This expedition is to be under the
command of Major-Gencral John J.
l'ershing, n veteran who has seen
much service (n, , fighting Indians,
Mexicans and Moros. It was he who
commanded the expedition into Mex
ico last year with orders to "get
Villa." He didn't get the bandit, but
that was not his fault. Because of
negotiations between the Caranza
government and the Washington gov
ernment Gen. l'ershing was not al
lowed to go far enough into Mexico
to reach the culprit and finally was
ordered home.
In a larger sort of warfare Gen.
Pershing had a chance to gain valua
ble experience In Manchuria in 1905,
(luring the great war between Japan
and Russia. As a military observer
sent by the United States he was with
Gen. Kurokl's army there. Later he
conducted the campaign which result
ed in the defeat of the Moros in Min-
danoa and ended tho troubles in the
Philippines: He Is a graduate of
West Point, in the class of 188G.
Born I860.
forces already there, It is highly val
ued as a promise of more to come.
AMERICAN DESTROYERS ON
DUTY IN U-BOAT ZONE
Searching the Seas for the Submarines
That Sink Our Ships
A squadron of swift American de
stroyers has arrived in European
waters.
The destroyers paid only a very
brief official visit to a British port,
and immediately took up the work
for which they came searching the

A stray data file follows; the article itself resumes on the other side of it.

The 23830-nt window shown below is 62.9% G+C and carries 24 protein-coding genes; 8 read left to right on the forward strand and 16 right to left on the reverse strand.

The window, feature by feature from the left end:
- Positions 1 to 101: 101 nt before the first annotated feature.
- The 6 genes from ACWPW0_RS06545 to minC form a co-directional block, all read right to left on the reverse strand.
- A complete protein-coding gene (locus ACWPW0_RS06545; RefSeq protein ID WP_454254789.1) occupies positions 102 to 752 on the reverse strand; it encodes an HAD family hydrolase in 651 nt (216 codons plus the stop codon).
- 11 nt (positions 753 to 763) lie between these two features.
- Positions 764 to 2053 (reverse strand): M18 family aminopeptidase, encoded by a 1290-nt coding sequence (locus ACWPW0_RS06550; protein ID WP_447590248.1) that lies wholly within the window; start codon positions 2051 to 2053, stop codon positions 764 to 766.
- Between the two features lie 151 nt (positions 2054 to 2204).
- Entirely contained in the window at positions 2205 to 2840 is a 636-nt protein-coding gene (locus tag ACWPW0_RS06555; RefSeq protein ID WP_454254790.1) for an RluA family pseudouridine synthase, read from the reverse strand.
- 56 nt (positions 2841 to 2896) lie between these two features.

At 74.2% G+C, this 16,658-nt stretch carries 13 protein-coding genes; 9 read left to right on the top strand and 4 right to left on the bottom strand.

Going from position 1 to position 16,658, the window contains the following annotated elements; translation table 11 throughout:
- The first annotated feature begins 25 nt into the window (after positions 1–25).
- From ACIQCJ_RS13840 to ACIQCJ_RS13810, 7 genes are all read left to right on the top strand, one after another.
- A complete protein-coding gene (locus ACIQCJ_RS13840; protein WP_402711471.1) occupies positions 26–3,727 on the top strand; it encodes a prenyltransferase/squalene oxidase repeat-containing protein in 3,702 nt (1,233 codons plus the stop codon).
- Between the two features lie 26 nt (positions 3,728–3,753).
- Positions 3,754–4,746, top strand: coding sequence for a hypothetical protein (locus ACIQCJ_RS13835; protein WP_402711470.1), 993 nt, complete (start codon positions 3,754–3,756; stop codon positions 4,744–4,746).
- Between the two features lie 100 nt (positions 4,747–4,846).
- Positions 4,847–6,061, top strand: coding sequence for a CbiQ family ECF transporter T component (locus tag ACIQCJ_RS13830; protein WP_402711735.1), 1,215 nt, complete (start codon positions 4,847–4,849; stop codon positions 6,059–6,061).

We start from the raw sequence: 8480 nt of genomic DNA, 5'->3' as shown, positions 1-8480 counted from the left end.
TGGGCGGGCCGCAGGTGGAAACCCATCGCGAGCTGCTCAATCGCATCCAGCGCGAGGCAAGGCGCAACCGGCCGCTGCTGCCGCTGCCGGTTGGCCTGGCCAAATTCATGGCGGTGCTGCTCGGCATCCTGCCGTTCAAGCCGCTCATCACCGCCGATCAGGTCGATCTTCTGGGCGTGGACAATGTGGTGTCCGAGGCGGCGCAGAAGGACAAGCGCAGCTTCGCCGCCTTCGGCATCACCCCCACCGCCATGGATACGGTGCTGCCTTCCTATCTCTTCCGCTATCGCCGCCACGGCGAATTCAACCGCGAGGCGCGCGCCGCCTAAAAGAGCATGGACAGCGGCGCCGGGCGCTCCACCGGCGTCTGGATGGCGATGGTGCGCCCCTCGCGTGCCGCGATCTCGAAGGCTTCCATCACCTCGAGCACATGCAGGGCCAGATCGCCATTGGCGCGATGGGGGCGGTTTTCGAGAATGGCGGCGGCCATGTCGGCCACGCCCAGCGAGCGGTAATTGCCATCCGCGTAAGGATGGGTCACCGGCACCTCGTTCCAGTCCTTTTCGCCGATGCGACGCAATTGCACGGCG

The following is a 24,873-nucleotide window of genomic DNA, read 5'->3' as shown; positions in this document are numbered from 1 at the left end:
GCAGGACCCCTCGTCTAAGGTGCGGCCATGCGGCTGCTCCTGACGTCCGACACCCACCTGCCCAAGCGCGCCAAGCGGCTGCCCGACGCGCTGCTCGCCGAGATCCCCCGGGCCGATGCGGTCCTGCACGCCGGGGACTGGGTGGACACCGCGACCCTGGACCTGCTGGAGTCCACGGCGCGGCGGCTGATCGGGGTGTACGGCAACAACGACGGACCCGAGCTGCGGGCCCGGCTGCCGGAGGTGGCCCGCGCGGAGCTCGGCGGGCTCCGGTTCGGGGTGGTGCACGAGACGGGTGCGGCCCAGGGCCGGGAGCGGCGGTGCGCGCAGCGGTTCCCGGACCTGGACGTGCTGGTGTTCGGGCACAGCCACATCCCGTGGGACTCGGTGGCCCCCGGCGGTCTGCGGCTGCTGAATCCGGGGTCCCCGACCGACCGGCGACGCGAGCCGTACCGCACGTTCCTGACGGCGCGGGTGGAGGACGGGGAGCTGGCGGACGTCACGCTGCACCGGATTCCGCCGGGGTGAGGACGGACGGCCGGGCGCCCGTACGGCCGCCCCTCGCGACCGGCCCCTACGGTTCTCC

sea for the German submarines that
prey upon American and other
merchant vessels.
The number, uuics and loca
tion of the American warships are
kept secret.
FORTY THOUSAND MEN
With 25,000 "regulars," 2600 ma
rines and about 12,000 engineers,
the American land forces to bo sent
to France Immediately, will Jiave a
total of nearly 40,000. Though It Is
a very smalt arm compared with tho
COURT HOUSE NOTES
Sunday School Lesson
COMMENTS BY REV. ERNEST BOURNER ALLEN, D. D.,
Pastor of the Washington Street Congregational Church and
Morion Lawrnnce Sunday School, Toledo, Ohio.
tho
LESSON FOR JUNE 3RD
Lesson Title: "Jesus betrayed and
Denied."
Lesson Text: John 1S:1-1S. Mem
orize vss. 10, 11.
Golden Text: "He was despised
nnd rejected of men." Isa. 53:3.
I. Judas A Steward of Friendship.
A great deal of responsibility rests
on a friend. He knows" the habits
and weakness of our lives. He
knows more about the Inner motives
which determine our action. He
knows Whero we arc apt to go and
why. The Becord says, that Judas
"knew the place, for.Jlesus of times re
sorted thither with his disciples." It
- was therefore easier ror Judas to lead
the sohliera to the garden and betray
his Lord.
A great many questions arc asked
about Judas. Was he always bad?
Did Jesus know he was bad when
he chose him. If he was false, why